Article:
Blogger Angelina Moles is one stunning woman. The gorgeous long hair, the ample curves, and her daring fashion give this woman a stunning look. Even better is how her confidence radiates whether she’s wearing a crop top and jeans or a sexy dress. Anyone can see Angelina loves her body and honestly feels comfortable in it. This is saying a lot for a 21 year old who has been through major health scares, changing her body and mind drastically. I got a chance to ask Angelina a few questions about herself and the skin she lives in.
You used the term survivor on your blog, but I’m not aware of what you’ve been through. Can you give me some background on your health/body?
I was diagnosed with PCOS (Polycystic Ovarian Syndrome) at age 17 in 2011. It changed my life instantly. I now had the answer for why I felt like crud every time I had my period, and every time my period wasn't present. But it also worried me. They told me that it would be difficult for me to have children when I was ready to have kids. That broke my heart. But I'll have to deal with that when it comes my way.
In August of 2014 I was hospitalized with multiple blood clots in both of lungs, something so severe that 90% of the time these blood clots are found on autopsies. I spent a week in the hospital getting blood thinning shots and an IV drip with heparin, another blood thinning medication to stop clots from forming elsewhere. After assessing my condition and risk factors, the doctors came to a conclusion that my birth control along with a long road trip caused the blood clots in my pelvic region and then detached, and moved to my lungs. I spent the next six months of my life on warfarin, a blood thinning medication that is literally rat poison, and living in fear. I visited multiple doctors and specialists who all seemed to not know how to treat me because I was so young. I am lucky to be here and lucky to share my story with other women. I am a huge advocate of birth control, I was mainly taking it to help control my PCOS, but I also want women to educate themselves on how to be healthy and smart while on it.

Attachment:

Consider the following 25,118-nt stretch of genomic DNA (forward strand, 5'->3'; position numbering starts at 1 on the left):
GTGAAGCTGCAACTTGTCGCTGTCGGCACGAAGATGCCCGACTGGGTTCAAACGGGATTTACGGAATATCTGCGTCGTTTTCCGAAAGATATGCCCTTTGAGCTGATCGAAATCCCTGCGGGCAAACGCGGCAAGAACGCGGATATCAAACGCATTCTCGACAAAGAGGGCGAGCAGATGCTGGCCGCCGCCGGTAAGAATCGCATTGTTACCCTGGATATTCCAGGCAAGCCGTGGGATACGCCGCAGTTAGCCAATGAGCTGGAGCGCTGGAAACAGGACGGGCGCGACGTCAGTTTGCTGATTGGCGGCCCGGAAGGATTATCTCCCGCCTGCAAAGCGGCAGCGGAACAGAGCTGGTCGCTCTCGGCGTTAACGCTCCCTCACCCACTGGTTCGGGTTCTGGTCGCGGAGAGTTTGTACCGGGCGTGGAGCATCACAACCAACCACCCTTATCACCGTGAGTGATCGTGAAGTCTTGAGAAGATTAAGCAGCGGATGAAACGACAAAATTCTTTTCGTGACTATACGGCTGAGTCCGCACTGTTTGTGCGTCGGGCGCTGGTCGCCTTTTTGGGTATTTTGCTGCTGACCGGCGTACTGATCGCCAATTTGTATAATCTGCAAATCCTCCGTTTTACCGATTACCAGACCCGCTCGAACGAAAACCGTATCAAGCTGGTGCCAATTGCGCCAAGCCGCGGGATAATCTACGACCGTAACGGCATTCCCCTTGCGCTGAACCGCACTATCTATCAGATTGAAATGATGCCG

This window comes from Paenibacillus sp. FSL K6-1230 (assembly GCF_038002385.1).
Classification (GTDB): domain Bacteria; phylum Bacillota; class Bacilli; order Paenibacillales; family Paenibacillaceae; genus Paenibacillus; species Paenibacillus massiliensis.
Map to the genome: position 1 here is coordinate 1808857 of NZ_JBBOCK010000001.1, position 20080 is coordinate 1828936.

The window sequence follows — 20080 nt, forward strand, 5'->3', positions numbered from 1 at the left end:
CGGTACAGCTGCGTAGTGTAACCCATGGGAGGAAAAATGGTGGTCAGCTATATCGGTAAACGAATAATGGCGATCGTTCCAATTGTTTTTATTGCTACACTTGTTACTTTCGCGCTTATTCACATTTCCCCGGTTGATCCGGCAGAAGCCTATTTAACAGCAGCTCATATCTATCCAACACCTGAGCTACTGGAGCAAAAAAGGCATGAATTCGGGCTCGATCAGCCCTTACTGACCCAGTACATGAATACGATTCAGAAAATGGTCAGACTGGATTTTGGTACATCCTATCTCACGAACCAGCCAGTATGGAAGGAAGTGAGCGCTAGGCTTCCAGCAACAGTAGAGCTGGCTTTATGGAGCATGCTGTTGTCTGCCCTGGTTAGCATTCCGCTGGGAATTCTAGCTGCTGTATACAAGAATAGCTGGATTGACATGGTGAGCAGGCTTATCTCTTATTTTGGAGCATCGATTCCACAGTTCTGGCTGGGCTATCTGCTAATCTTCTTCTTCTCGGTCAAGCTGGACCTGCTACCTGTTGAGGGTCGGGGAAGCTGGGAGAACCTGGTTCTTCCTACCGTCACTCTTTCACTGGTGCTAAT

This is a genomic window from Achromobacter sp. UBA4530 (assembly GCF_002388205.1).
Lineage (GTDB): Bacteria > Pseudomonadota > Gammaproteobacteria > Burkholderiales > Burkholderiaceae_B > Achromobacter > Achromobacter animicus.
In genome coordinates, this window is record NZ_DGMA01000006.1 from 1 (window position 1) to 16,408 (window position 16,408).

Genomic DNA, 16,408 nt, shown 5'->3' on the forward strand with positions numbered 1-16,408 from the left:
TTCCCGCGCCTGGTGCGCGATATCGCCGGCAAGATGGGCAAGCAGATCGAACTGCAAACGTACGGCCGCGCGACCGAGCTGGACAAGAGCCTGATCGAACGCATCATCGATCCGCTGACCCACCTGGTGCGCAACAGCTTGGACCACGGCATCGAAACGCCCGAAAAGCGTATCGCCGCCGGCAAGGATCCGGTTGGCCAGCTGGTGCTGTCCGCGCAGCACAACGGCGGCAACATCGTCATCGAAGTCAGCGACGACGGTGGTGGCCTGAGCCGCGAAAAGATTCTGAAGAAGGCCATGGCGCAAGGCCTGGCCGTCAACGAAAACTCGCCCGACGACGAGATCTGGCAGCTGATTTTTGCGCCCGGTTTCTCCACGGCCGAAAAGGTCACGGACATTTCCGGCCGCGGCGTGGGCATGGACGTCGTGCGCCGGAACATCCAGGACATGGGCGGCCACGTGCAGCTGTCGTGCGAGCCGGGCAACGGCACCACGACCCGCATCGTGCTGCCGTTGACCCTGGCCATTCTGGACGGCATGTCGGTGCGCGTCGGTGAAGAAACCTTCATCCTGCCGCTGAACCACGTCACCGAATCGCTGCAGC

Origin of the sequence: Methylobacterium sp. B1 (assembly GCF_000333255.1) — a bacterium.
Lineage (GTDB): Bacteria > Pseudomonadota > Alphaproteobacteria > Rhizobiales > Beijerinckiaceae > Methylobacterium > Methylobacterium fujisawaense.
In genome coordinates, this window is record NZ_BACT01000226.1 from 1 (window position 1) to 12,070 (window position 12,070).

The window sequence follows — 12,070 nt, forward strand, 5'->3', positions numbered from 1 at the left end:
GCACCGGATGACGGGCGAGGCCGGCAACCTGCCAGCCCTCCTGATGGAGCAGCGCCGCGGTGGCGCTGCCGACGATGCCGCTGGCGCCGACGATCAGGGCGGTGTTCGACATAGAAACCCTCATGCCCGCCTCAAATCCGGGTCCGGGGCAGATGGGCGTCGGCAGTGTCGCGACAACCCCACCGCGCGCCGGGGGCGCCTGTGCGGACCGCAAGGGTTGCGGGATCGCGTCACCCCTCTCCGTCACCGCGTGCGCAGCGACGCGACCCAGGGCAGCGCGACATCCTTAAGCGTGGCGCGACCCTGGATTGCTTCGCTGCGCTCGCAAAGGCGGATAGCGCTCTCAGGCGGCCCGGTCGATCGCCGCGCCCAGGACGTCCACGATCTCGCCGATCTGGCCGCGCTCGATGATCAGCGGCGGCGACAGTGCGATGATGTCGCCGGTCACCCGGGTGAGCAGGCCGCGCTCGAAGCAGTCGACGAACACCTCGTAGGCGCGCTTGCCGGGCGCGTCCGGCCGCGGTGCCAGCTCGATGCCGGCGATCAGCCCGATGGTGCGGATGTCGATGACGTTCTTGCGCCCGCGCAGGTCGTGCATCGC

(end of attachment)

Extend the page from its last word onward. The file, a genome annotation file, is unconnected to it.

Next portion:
You are only 21, very young, so have you always been confident in your body?
Definitely not. All my life I have been the tallest and biggest kid in my class, starting in pre-school. I wasn't aware of my weight until kids began teasing me in third grade, but I didn't let it being me down until seventh grade. It was the hardest year of my life. I thought about self-harming myself and I also developed a mild eating disorder where I would eat one can of green beans and a piece of toast everyday. I snapped out of that quickly because as a softball player, I needed calories. throughout high school I was friends with every student, mind you I went to a very small school, but everyone loved me for my wild sense of humor and my "fake" confidence. I still hated myself when I'd come home and hide behind doors, but everyone else thought I was so happy. My real confidence came about in college. I realized that this body has been for me even when I treated it poorly, why don't I love it? So I made it a point to wake up and push the negative thoughts aside and realize that I am the best version of me, because there are no other versions.